Laser guns present the biggest obstacle to speeders. Because their light beams are so narrow, radar/laser detectors can rarely detect them soon enough to give you time to slow down. If a laser-gun operator has you in his crosshairs, your radar detector will probably only be able to warn you when it's too late.
Although it is illegal in every state to attempt to jam radar guns, it's still perfectly legal to jam lasers in most. Nine states have banned laser jammers: California, Colorado, Illinois, Minnesota, Oklahoma, South Carolina, Tennessee, Utah and Virginia. Some sources include Nebraska and Washington, D.C., but a search of their legal codes found no laser jammer laws. Even where laser jammers are legal, police may take a dim view: "If you are stopped by law enforcement and they know you have a laser countermeasure, expect a ticket instead of a warning," says SpeedZones.com, where police officers participate in the laser jammer tests.
Several products on the market really can jam police lasers, tests show. These are active jammers, which emit an infrared beam at the right frequency, so that laser guns are confused and unable to get a lock on your vehicle's speed.
Laser jammers are expensive, costing anywhere between $425 and $2,100. All come with at least one transceiver unit, but the better models have two to four transceivers: two for the front of your car and one or two for the rear. Reviews say two transceivers are probably all you need for an ordinary passenger car or truck; a very large vehicle (like a commercial truck) may need three or four transceivers. The transceivers are all connected to a control box inside your car. Laser jammers require professional installation or a very handy novice. Laser jammers don't double as radar detectors, although some can be integrated with a separately purchased radar detector. Laser jammers are also fairly discreet; their components remain mostly hidden to traffic enforcement as well as to thieves.
GuysOfLidar.com, RadarTest.com and Speed Measurement Laboratories all test laser jammers. By far, the most effective jamming system in GuysOfLidar.com's 2008 test was the Laser Interceptor (*Est. $600 to $2,100) , which comes with two transceivers. The same model with four transceivers costs $1,100, and a high-power version with two laser diodes per transceiver costs $1,200 for two transceivers or $2,100 for four. The Croatian company sells its products to U.S. customers on its website, Laser-InterceptorUSA.com.
In August 2009, Blinder International (a Denmark laser-jammer company) filed a federal lawsuit against Laser Interceptor USA and its distributor Clifford M. Crane, accusing them of patent infringement. Blinder says it recently reached a confidential settlement in that case. Last year, Roy Reyer of RadarBusters.com raised additional questions about the Laser Interceptor, saying it hadn't been approved by the FDA (which regulates lasers) and might cause "irreversible eye damage" -- even as he declared it the best laser jammer, based on his own testing of the Laser Interceptor side-by-side with the Blinder M47 (*Est. $750) and Escort ZR4 (*Est. $450) laser jammers on his Ford F250 pickup truck. But this year, Reyer retracts those statements.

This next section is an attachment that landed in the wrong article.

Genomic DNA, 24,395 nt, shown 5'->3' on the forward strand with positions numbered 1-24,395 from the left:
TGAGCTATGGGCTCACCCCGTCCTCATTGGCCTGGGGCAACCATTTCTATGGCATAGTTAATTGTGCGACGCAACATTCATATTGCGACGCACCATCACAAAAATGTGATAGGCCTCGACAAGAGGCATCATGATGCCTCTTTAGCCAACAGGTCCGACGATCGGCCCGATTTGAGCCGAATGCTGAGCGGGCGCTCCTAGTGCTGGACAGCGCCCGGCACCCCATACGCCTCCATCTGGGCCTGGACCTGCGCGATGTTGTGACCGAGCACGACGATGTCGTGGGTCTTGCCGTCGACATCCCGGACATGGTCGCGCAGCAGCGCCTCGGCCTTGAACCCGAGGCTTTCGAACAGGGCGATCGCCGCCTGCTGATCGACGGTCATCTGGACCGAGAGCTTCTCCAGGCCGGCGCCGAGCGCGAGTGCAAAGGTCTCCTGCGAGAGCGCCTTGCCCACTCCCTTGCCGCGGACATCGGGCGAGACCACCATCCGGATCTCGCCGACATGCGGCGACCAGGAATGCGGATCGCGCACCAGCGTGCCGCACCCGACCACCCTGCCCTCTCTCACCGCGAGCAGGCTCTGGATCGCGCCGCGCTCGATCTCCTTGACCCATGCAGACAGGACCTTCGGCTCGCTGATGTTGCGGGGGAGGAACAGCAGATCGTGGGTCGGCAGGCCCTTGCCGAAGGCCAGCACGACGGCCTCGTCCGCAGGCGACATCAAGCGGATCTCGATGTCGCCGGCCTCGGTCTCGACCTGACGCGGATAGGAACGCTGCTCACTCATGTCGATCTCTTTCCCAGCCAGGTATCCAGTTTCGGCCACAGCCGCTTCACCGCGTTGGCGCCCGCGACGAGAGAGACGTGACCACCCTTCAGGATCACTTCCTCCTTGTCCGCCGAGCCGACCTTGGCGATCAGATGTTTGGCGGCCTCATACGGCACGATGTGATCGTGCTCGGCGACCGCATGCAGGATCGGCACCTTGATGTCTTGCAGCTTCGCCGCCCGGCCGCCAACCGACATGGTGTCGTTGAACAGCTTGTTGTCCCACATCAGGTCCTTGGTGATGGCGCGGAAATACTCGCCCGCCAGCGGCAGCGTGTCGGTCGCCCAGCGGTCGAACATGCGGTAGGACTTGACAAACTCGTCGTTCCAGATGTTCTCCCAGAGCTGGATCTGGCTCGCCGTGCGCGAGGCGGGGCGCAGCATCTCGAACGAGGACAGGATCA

"Initially there were rumors about the Laser Interceptor's eye safety issues that were being spread by competitors, and to be truthful, even I was initially concerned," Reyer says. "However, after reviewing tests from an independent testing company, I found that these rumors were unfounded. So finally, to put this issue to rest, the Laser Interceptor is eye-safe, and I put my name and reputation on the line." Reyer's review is now posted on the Laser Interceptor website.
The other two testing organizations, RadarTest.com and Speed Measurement Laboratories, do not test the Laser Interceptor. RadarTest.com's latest laser jammer test pits the Blinder jammers against the Escort ZR4, a stand-alone laser jammer from the established Escort brand. Tester Craig Peterson finds the Blinder M47 the most effective on big vehicles (thanks to its four transceivers) and the two-transceiver Blinder M27 (*Est. $480) as effective for ordinary passenger vehicles, with "weapons-grade jamming performance against every laser gun."
By contrast, the three-transceiver Escort ZR4 shows "mediocre" performance against some types of laser guns -- but Peterson says these guns aren't commonly used by police, and the ZR4 does fine against the common types. He also finds it easier to install and use than the Blinder, and he likes that you can connect it to an Escort or Beltronics radar detector.
Meanwhile, Speed Measurement Laboratories pits the Blinder M27 against a laser jammer from TPX and the laser jammer add-ons sold with the hard-wired Escort Passport 9500ci (*Est. $1,600) and Beltronics STi-R Plus (*Est. $1,250) radar detectors. The Blinder works best, jamming three laser guns (Stalker LR, Laser Technologies TruCam and Kustom ProLaser III) but not the Laser Ally gun.
Another interesting countermeasure is a product called Laser Veil (*Est. $90) . Laser Veil is a paint-on coating you apply to your license plate and headlights that makes them less reflective. Although earlier attempts at some kind of laser-deflecting paint have been ill received, tests at RadarTest.com, RadarDetector.org and GuysOfLidar.com find that this one really works. Testers say that when they paint their vehicles' headlights with Laser Veil, it improves the performance of their laser jammers, allowing them to jam radar guns that they couldn't before, or to jam them longer. Laser Veil needs to be reapplied every six months.